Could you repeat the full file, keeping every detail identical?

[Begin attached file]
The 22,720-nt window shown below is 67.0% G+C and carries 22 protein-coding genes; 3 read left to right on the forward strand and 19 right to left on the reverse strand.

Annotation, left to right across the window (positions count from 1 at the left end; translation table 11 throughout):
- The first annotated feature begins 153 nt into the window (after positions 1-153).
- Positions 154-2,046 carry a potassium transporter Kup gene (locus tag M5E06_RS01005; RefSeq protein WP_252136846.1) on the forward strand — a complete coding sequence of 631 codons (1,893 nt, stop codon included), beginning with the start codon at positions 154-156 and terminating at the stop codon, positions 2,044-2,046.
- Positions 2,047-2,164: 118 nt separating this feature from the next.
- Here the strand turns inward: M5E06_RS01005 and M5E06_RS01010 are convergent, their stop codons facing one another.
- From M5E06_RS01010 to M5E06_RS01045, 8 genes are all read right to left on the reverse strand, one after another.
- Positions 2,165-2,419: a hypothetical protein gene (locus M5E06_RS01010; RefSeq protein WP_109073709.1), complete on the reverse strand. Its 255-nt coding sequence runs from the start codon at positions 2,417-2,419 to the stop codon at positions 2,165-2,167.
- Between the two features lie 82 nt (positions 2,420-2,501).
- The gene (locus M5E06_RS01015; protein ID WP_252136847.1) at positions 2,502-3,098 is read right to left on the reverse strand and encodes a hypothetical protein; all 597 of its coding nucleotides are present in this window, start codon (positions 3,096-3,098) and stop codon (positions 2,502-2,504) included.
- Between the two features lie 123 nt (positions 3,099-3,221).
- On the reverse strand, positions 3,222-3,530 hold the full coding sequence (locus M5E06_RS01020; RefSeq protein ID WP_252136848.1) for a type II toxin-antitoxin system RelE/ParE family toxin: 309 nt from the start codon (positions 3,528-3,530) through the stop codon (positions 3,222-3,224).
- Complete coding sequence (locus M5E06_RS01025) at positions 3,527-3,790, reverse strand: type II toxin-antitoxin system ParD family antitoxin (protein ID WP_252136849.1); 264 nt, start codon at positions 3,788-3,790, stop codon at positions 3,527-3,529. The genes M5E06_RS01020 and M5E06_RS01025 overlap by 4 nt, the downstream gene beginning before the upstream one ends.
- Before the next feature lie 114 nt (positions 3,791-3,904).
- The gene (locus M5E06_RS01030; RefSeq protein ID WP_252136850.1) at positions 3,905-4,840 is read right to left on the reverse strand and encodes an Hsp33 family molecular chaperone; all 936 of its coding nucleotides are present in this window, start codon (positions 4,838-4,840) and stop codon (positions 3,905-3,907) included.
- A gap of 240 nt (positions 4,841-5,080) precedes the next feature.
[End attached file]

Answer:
The 22,720-nt window shown below is 67.0% G+C and carries 22 protein-coding genes; 3 read left to right on the forward strand and 19 right to left on the reverse strand.

Annotation, left to right across the window (positions count from 1 at the left end; translation table 11 throughout):
- The first annotated feature begins 153 nt into the window (after positions 1-153).
- Positions 154-2,046 carry a potassium transporter Kup gene (locus tag M5E06_RS01005; RefSeq protein WP_252136846.1) on the forward strand — a complete coding sequence of 631 codons (1,893 nt, stop codon included), beginning with the start codon at positions 154-156 and terminating at the stop codon, positions 2,044-2,046.
- Positions 2,047-2,164: 118 nt separating this feature from the next.
- Here the strand turns inward: M5E06_RS01005 and M5E06_RS01010 are convergent, their stop codons facing one another.
- From M5E06_RS01010 to M5E06_RS01045, 8 genes are all read right to left on the reverse strand, one after another.
- Positions 2,165-2,419: a hypothetical protein gene (locus M5E06_RS01010; RefSeq protein WP_109073709.1), complete on the reverse strand. Its 255-nt coding sequence runs from the start codon at positions 2,417-2,419 to the stop codon at positions 2,165-2,167.
- Between the two features lie 82 nt (positions 2,420-2,501).
- The gene (locus M5E06_RS01015; protein ID WP_252136847.1) at positions 2,502-3,098 is read right to left on the reverse strand and encodes a hypothetical protein; all 597 of its coding nucleotides are present in this window, start codon (positions 3,096-3,098) and stop codon (positions 2,502-2,504) included.
- Between the two features lie 123 nt (positions 3,099-3,221).
- On the reverse strand, positions 3,222-3,530 hold the full coding sequence (locus M5E06_RS01020; RefSeq protein ID WP_252136848.1) for a type II toxin-antitoxin system RelE/ParE family toxin: 309 nt from the start codon (positions 3,528-3,530) through the stop codon (positions 3,222-3,224).
- Complete coding sequence (locus M5E06_RS01025) at positions 3,527-3,790, reverse strand: type II toxin-antitoxin system ParD family antitoxin (protein ID WP_252136849.1); 264 nt, start codon at positions 3,788-3,790, stop codon at positions 3,527-3,529. The genes M5E06_RS01020 and M5E06_RS01025 overlap by 4 nt, the downstream gene beginning before the upstream one ends.
- Before the next feature lie 114 nt (positions 3,791-3,904).
- The gene (locus M5E06_RS01030; RefSeq protein ID WP_252136850.1) at positions 3,905-4,840 is read right to left on the reverse strand and encodes an Hsp33 family molecular chaperone; all 936 of its coding nucleotides are present in this window, start codon (positions 4,838-4,840) and stop codon (positions 3,905-3,907) included.
- A gap of 240 nt (positions 4,841-5,080) precedes the next feature.